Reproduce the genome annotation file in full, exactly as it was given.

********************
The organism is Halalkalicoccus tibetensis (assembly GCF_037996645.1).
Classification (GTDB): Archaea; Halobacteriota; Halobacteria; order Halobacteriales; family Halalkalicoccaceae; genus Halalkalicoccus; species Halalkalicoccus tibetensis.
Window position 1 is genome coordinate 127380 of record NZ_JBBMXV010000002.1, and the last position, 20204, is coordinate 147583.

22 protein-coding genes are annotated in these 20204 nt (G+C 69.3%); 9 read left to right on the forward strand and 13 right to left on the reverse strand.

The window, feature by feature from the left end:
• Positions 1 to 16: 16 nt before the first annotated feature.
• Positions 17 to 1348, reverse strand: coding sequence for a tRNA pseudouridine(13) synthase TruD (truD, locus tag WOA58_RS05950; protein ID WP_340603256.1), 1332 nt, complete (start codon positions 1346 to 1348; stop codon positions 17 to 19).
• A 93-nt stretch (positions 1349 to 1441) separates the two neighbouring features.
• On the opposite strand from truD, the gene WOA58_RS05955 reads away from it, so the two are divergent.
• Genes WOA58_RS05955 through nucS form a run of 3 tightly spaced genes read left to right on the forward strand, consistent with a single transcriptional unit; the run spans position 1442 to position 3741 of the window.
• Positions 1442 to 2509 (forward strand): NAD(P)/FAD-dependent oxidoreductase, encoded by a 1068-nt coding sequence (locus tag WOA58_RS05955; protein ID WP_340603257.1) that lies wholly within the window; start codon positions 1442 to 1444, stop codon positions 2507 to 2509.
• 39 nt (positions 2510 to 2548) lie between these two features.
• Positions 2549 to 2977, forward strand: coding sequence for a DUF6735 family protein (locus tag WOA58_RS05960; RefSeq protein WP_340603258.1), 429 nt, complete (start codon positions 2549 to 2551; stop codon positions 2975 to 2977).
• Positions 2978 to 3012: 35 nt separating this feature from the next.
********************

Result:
The organism is Halalkalicoccus tibetensis (assembly GCF_037996645.1).
Classification (GTDB): Archaea; Halobacteriota; Halobacteria; order Halobacteriales; family Halalkalicoccaceae; genus Halalkalicoccus; species Halalkalicoccus tibetensis.
Window position 1 is genome coordinate 127380 of record NZ_JBBMXV010000002.1, and the last position, 20204, is coordinate 147583.

22 protein-coding genes are annotated in these 20204 nt (G+C 69.3%); 9 read left to right on the forward strand and 13 right to left on the reverse strand.

The window, feature by feature from the left end:
• Positions 1 to 16: 16 nt before the first annotated feature.
• Positions 17 to 1348, reverse strand: coding sequence for a tRNA pseudouridine(13) synthase TruD (truD, locus tag WOA58_RS05950; protein ID WP_340603256.1), 1332 nt, complete (start codon positions 1346 to 1348; stop codon positions 17 to 19).
• A 93-nt stretch (positions 1349 to 1441) separates the two neighbouring features.
• On the opposite strand from truD, the gene WOA58_RS05955 reads away from it, so the two are divergent.
• Genes WOA58_RS05955 through nucS form a run of 3 tightly spaced genes read left to right on the forward strand, consistent with a single transcriptional unit; the run spans position 1442 to position 3741 of the window.
• Positions 1442 to 2509 (forward strand): NAD(P)/FAD-dependent oxidoreductase, encoded by a 1068-nt coding sequence (locus tag WOA58_RS05955; protein ID WP_340603257.1) that lies wholly within the window; start codon positions 1442 to 1444, stop codon positions 2507 to 2509.
• 39 nt (positions 2510 to 2548) lie between these two features.
• Positions 2549 to 2977, forward strand: coding sequence for a DUF6735 family protein (locus tag WOA58_RS05960; RefSeq protein WP_340603258.1), 429 nt, complete (start codon positions 2549 to 2551; stop codon positions 2975 to 2977).
• Positions 2978 to 3012: 35 nt separating this feature from the next.